Tuesday, January 17, 2006

i have a secret

This is my super-secret none-more-secret recipe for christmas curry that I have been perfecting over about two years. I can release it now because I have a new signature curry, pomegranate-lamb, that I won't be giving details on. Have fun.

You will need:

One large Kabocha squash. Failing this, use summer or spaghetti.
Palm sugar. If you don't have it, use a mixture of brown and white.
Yellow curry paste
Curry powder
Fish sauce ( we love the three crabs brand )
Meat of your choice or tofu, cut into small pieces
(if using meat a white fleshed animal would be best)
Yellow onion
Yukon gold potatoes
3-4 cans coconut milk (small) or one large, one small. You can mix and match regular and lowfat.
Chicken/Vegetable soup stock (the fresher the better)
Rice
Optional:
star anise
Garam Masala

Roast the squash. You can do this the night before if you want. For a Kabocha, cut it in half and scrape out the seeds. Then lightly oil the flesh (you don't want it greazy but you don't want it to burn either). My estimate is 45 minutes at 350, but don't quote me. When your squash has cooled, peel the skin from it. You could do this before you cook it; either way is difficult. On a Kabocha the skin is edible so you don't have to be so stringent. Also you may want to roast the potatoes at this time because the curry will not cook them fully. I'd say cook them about 3/4 of the way done, so that a fork still has trouble going through.

Into the blender/food processor go:

1/4 of the cooked kabocha flesh
1tsp fish sauce
One 'Nilla-wafer' portion of palm sugar (they sell it as such) or 1/4 cup of the sugar mixture
Heaping tablespoon (or two) of curry paste, depending upon if you like it hot
1 can (about 10 oz) coco milk
1-2 cups of stock.
Garam Masala to taste
Generous pinch curry powder

Mix these up thoroughly. It should come out like a melted milkshake. Chunks of palm sugar are OK; they will dissolve with a little encouragement from a spoon. Curry paste, though, will not so if you are unsure, start slowly with some wet ingredients and the paste, adding the sugar later. Pour this mixture into a heated saucepan, wok, or large frying pan. You will need more room than you think. Over medium heat, reduce the mixture for about 30 minutes, encouraging it often so that it doesn't dry too much or burn in certain areas. If you have opted for more stock it will take a bit longer. When you're done it should have reduced in size considerably and stiffened to about honey consistency. Taste it and see if it is lacking in spiciness, curry flavor, saltiness, sweetness. You can adjust for these later.\r\n\r\n \r\nStart your rice. I have found lately that adding stock to the mix is good--but dont\' overdo it. If you are using hard-skinned rice, put in two cups of rice, 3 of water, and one of stock. If you are using polished (white) rice, how about 1 1/2 cups of water and 1/2 cup of stock to 2 cups of rice. Now put the rest of the coconut milk you have into the blender/food processor. Why go for broke? Because the coconut milk\'s breadth will allow for you to adjust the flavors. If the rendered curry you tasted earlier was not spicy enough, add another spoonful or two of curry paste (alternately you can fry a Thai chili or jalapeno for this). If it is not curry-flavored enough, add some curry powder (but be careful...the curry paste is much more complex. Just curry powder will cheapen the final taste). Now would be a good time to add some fish sauce unless it tastes too salty to you. Think of it as the soy sauce of southeast Asia. If the curry is curried, spicy, slightly salty, but not rich then add another 1/4 cup of sugar or one Nilla-wafer amount of palm sugar. Add another 1/4 of the kabocha meat to the blender and let 'er rip. Add the shake you've just made to the rendered curry and bring the heat up to a rolling medium again.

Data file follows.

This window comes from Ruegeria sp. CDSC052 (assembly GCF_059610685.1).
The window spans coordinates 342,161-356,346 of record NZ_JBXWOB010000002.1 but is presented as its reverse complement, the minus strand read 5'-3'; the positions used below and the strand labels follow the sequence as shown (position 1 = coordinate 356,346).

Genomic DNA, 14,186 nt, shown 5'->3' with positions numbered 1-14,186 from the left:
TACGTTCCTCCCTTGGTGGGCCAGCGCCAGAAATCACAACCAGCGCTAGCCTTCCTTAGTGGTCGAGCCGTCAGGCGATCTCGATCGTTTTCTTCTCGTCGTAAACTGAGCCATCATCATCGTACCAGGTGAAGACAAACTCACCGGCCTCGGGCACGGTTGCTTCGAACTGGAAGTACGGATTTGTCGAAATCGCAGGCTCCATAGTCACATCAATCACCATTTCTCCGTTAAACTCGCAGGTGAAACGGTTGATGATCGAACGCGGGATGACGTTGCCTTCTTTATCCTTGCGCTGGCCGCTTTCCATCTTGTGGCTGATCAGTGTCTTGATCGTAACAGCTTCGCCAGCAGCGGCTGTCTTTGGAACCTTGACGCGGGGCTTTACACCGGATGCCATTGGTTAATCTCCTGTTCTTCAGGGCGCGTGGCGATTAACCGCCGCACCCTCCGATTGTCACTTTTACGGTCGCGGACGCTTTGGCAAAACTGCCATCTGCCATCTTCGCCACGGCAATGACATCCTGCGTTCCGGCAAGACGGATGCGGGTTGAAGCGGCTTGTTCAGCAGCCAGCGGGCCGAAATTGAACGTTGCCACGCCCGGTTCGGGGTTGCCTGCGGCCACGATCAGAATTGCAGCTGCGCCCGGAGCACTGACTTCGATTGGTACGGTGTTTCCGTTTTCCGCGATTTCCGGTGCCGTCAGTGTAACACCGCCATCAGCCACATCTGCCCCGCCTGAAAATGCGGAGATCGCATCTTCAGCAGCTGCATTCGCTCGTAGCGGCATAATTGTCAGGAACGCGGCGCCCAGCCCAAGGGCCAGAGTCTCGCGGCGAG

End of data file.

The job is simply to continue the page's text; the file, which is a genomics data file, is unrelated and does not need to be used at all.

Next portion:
Check your rice!

As the curry begins to reduce again (more slowly this time due to more moisture from coco milk), prepare your hearty ingredients. Chop the remaining squash into bite-size pieces. Do the same for the onion, potatoes, and meat or tofu. If using tofu, giving it a light fry first would help it to retain its shape when you are stirring it around later. If you are using meat, thinly slicing it will obviate the need of extra cooking outside of in the curry pot. Once it appears your curry mixture is on its way (well mixed and steaming but not boiling), add the chunky ingredients. You may want to reserve the onions for later because they are more tender. The duration of cooking is up to your discretion (and that of your ingredients). When each of the ingredients is soft enough to eat it's time to do so!

I like to serve the curry over a small bed of rice in a bowl (it has a tendency to run away from you). I sprinkle curry powder on top (cinnamon would be OK too) and a few star anise stars. Make sure your guests know not to eat the stars!

Friday, January 13, 2006

endangered animals taste good














Now this is what I'm talkin' about. Ootoro ("oh-toe-row"). A guilty pleasure for me, and I hope all, due to the endangered nature of bluefin tuna. I've seen these fish at the Tsukiji fish market in Tokyo, and man, they are immense. Dangerously so.
This plate of Ootoro and Sake nigiri sushi was brought to us at our most favorite sushi spot in Monterey. We love it there. They apparently like us too, as they didn't charge corkage for our Shirakawago nigori sake.